Job growth recovery dominated by college grads

Since roughly half the jobs lost when the recession first hit have been regained, nearly all of those positions require some type of post-secondary education, according to a recent study by the Georgetown University Center on Education and the Workforce.

For respondents with at least bachelor’s degrees, the wage advantage over respondents with only high school diplomas has remained high and stable at 97 percent. In fact, the wage premium for bachelor’s degrees or higher as opposed to high school degrees jumped from 44 percent in 1981 to 100 percent in 2005 while only falling to 97 percent during the onset of the recession.

“It is a tough job market for college graduates but far worse for those without a college education,” says Anthony P. Carnevale, the Georgetown Center’s director and co-author of the report. “At a time when more and more people are debating the value of postsecondary education, this data shows that your chances of being unemployed increase dramatically without a college degree.”

Seven percent of respondents holding at least bachelor degrees remain unemployed while 14 percent are underemployed in positions under their skill levels. Still, the unemployment rate for respondents who recently graduated high school is 24 percent and 42 percent for those who are underemployed.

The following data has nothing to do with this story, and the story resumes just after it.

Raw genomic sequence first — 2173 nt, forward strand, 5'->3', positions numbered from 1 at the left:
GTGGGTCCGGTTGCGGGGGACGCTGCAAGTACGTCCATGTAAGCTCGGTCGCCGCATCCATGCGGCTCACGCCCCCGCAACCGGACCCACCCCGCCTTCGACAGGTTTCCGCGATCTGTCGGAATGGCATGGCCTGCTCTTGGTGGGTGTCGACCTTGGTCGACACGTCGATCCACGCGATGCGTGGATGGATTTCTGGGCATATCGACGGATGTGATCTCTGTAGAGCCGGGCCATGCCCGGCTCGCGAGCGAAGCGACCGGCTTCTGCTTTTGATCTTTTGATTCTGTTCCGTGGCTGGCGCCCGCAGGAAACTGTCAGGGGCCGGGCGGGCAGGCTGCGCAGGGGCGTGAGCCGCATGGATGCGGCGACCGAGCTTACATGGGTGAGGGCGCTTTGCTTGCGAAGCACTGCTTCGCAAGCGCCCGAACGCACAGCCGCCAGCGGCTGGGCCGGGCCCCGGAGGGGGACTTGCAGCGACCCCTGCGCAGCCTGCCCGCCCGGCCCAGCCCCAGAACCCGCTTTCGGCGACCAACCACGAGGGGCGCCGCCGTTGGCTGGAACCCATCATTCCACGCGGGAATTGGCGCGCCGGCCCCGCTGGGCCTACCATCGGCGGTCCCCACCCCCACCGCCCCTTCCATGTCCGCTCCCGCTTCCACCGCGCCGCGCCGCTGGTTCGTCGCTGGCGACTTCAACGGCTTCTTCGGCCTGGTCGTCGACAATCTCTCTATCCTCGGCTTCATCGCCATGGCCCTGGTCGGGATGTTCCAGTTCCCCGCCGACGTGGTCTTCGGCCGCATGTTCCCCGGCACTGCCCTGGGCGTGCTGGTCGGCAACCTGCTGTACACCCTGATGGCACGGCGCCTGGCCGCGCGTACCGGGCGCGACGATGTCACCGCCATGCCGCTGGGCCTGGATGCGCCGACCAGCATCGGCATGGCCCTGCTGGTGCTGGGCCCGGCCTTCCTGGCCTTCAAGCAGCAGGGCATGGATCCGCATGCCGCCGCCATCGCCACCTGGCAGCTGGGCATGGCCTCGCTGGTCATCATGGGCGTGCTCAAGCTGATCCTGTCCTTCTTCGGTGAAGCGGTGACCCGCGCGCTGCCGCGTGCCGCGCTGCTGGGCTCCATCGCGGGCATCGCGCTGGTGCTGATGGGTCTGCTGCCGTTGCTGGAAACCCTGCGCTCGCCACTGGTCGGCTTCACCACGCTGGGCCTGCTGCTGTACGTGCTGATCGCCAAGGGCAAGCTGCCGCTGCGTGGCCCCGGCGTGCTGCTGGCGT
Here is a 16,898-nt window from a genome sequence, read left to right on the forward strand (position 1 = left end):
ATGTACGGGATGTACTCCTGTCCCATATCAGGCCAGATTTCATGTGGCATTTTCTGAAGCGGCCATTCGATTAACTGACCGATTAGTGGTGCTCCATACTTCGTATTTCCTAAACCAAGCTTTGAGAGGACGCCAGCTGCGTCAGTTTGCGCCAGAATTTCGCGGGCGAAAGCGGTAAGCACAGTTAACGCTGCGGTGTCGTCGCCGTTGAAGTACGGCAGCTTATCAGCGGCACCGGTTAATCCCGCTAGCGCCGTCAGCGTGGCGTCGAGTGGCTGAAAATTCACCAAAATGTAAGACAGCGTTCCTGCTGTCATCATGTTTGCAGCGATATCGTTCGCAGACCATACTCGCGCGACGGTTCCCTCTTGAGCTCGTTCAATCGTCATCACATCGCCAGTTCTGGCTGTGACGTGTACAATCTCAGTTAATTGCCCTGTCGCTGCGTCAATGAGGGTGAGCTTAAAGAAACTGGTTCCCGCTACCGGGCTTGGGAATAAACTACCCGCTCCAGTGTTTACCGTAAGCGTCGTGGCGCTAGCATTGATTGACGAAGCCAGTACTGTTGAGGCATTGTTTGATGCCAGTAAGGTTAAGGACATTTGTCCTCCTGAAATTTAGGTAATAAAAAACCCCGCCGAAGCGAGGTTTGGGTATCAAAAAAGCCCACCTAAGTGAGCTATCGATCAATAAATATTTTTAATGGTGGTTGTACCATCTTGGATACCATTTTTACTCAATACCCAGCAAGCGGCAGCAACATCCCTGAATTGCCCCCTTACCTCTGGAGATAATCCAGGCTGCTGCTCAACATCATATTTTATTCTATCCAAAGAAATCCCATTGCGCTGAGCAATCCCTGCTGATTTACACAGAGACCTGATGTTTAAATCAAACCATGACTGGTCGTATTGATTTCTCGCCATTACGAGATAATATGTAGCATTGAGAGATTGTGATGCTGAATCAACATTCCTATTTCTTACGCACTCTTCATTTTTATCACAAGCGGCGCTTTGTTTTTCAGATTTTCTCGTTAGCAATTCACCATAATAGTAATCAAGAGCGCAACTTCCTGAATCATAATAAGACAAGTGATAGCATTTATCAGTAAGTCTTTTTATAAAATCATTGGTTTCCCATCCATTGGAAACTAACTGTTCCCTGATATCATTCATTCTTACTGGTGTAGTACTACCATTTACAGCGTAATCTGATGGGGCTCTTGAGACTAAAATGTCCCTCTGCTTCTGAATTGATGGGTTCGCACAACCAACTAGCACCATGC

Jobs requiring some college or an associate degree dropped by 1.8 million during the recession but have added 1.6 million of those job losses since the recovery while 5.8 million jobs for those with high school diplomas or less have been lost since the recession began, the study finds.

“In the mid-1970s, less than 30 percent of jobs in America required any education beyond high school,” says Jamie P. Merisotis, president and CEO of Lumina Foundation. “Today, the majority of U.S. jobs require a postsecondary degree or credential. This shift has happened quickly, and it demonstrates how vital college attainment is to individual success and our nation as a whole.”

Although professional and business services cut college jobs during the recession, it has already regained more than 730,000 of those positions during the recovery. Government jobs remained steady during the recession as it added approximately 80,000 college jobs, but that fell during the recovery because of budget cuts with 14,000 lost college.

Since the recession began, the health care industry has added more than 1 million jobs for people with associate and bachelor’s degrees, the study shows. For the manufacturing sector, employment among respondents with high school diplomas fell 15 percent while employment among respondents with bachelor’s degrees only dropped 1 percent.



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